- Reading level: 9 - 11 years
- Paperback: 120 pages
- Publisher: Penguin Random House India (15 September 2017)
- Language: English
- ISBN-10: 9780143441618
- ISBN-13: 978-0143441618
- ASIN: 0143441612
- Product Dimensions: 29 x 20 x 3 cm
- Customer Reviews: 52 customer reviews
- Amazon Bestsellers Rank: #6,469 in Books (See Top 100 in Books)
The Boys Who Fought: The Mahabharata for Children Paperback – 27 Sep 2017
Save Extra with 1 offer
- No Cost EMI : On Bajaj Finserv EMI cards if you checkout only with this item. Here's how
Frequently bought together
Customers who viewed this item also viewed
About the Author
Devdutt Pattanaik writes, illustrates and lectures on the relevance of mythology in modern times. He has, since 1996, written over thirty books and 700 columns.
From the Publisher
A Very Long Epic
Once upon a time, there was a man called Vyasa. His father was a sage. His mother was a fisherwoman. He was born on a river island, and had a dark complexion. Vyasa grew up watching animals fight. Then he saw humans fight. And he wondered, what was the difference? In the forest, the mighty eat the meek. In human society, the mighty can take care of the meek. This is dharma, realized Vyasa. It creates a decent human society.
Inspired, Vyasa wrote an incredible story in 1,00,000 verses, split into eighteen chapters, about the fight between a hundred brothers and their five cousins.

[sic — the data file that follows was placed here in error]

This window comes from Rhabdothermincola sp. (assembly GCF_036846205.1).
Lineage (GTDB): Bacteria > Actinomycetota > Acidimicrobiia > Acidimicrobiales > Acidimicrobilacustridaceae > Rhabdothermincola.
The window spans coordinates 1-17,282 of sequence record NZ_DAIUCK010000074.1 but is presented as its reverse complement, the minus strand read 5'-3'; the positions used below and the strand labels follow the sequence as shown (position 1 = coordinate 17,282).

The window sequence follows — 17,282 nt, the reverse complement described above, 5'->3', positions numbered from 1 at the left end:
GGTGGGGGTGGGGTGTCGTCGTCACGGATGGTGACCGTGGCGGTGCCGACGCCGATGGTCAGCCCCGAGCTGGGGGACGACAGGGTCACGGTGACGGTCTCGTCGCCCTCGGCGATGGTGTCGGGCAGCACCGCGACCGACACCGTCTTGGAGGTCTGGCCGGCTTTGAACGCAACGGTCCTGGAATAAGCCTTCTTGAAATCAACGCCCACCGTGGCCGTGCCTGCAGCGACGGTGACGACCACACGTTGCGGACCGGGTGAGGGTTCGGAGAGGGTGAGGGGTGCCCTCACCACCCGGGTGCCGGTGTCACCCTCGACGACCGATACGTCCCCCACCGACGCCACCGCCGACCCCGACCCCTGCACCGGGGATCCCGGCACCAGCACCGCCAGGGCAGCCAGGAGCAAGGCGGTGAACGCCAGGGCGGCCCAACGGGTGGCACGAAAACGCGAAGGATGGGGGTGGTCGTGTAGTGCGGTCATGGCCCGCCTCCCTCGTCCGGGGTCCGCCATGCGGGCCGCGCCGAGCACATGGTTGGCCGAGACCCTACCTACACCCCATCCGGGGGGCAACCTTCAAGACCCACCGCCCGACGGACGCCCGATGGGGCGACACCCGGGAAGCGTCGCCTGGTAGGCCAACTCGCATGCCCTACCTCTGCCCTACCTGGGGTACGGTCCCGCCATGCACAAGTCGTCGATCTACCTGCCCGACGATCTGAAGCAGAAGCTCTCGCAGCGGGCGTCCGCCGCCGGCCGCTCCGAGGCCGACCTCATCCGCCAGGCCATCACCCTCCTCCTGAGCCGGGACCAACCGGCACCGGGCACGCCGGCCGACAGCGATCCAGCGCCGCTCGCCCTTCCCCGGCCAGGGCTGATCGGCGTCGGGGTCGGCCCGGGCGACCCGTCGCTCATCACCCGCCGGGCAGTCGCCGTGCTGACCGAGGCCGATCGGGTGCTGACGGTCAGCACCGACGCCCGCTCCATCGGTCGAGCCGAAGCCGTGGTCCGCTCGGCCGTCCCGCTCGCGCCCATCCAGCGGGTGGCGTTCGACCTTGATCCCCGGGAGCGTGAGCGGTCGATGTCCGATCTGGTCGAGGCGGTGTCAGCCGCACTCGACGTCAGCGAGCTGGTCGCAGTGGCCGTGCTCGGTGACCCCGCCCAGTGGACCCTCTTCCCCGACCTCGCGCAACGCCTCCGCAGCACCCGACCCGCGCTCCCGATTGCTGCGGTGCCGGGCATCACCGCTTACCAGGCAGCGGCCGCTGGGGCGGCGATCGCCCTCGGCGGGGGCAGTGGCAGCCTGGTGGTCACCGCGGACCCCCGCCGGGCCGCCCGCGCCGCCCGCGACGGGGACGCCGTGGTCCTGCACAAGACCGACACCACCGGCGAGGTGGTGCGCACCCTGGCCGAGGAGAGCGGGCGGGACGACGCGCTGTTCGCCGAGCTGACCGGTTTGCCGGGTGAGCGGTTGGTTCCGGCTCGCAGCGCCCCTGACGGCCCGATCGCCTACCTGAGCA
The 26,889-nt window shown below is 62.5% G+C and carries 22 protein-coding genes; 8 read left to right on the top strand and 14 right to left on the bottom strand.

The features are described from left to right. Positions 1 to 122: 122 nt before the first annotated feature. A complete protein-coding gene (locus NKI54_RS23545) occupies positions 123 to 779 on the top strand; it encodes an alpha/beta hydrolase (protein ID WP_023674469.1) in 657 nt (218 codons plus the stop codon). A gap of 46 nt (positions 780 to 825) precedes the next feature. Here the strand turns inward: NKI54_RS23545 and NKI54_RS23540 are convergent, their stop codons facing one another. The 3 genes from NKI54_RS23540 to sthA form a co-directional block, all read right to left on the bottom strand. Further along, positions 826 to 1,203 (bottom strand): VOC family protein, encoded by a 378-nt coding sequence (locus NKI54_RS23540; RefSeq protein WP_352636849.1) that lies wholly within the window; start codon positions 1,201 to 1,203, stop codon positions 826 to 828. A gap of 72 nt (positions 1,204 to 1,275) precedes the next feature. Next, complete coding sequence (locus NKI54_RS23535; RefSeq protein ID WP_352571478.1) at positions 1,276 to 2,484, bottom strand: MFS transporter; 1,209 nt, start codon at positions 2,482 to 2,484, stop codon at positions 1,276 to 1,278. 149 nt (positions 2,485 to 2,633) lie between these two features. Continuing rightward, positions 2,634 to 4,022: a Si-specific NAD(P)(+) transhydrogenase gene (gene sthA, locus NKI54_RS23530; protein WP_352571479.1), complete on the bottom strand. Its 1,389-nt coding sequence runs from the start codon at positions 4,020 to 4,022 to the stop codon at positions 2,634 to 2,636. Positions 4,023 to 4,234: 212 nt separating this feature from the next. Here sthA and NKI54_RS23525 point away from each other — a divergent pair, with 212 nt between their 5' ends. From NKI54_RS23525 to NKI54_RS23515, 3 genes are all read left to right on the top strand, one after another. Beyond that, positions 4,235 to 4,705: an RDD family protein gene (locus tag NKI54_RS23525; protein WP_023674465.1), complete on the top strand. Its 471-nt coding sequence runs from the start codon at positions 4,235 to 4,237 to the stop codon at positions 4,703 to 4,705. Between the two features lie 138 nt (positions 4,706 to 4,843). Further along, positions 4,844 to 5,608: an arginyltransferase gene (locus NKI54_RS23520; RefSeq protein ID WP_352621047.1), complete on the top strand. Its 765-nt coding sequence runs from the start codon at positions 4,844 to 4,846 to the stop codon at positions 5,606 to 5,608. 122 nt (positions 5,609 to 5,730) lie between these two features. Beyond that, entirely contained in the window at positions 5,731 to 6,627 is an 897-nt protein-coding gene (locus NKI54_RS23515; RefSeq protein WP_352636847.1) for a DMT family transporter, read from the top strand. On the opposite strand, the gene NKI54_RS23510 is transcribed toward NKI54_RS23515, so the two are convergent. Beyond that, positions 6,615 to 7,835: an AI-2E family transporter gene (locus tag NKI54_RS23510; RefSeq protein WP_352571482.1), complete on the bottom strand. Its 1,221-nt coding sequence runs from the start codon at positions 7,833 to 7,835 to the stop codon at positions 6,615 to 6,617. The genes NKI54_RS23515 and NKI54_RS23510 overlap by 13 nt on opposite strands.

Ganesha, who has the head of an elephant, wrote down Vyasa’s story, which became renowned as the Mahabharata, the great Indian epic, for Bharata is another name for India.
Others called it Bharata Kavya, the song of the Bharatas, for the hundred brothers and their five cousins belonged to the Bharata clan, also known as the Kuru clan, which once ruled over India. Some people called the story Vijaya, the story of victory, for it describes how the Pandava five, with just seven armies, defeated the Kaurava hundred, with eleven armies, in an eighteen-day-long war.
Vyasa, however, insisted that his epic should be called Jaya, a victory in which no one was defeated. For, in the story, Krishna of the Yadu clan, cousin to both the Pandavas and the Kauravas, reveals a different kind of fight-a greater fight that takes place before weapons are raised on the battlefield, a fight of thoughts and emotions that arises inside our minds and hearts.
Enter your mobile number or email address below and we'll send you a link to download the free Kindle App. Then you can start reading Kindle books on your smartphone, tablet, or computer - no Kindle device required.
To get the free app, enter mobile phone number.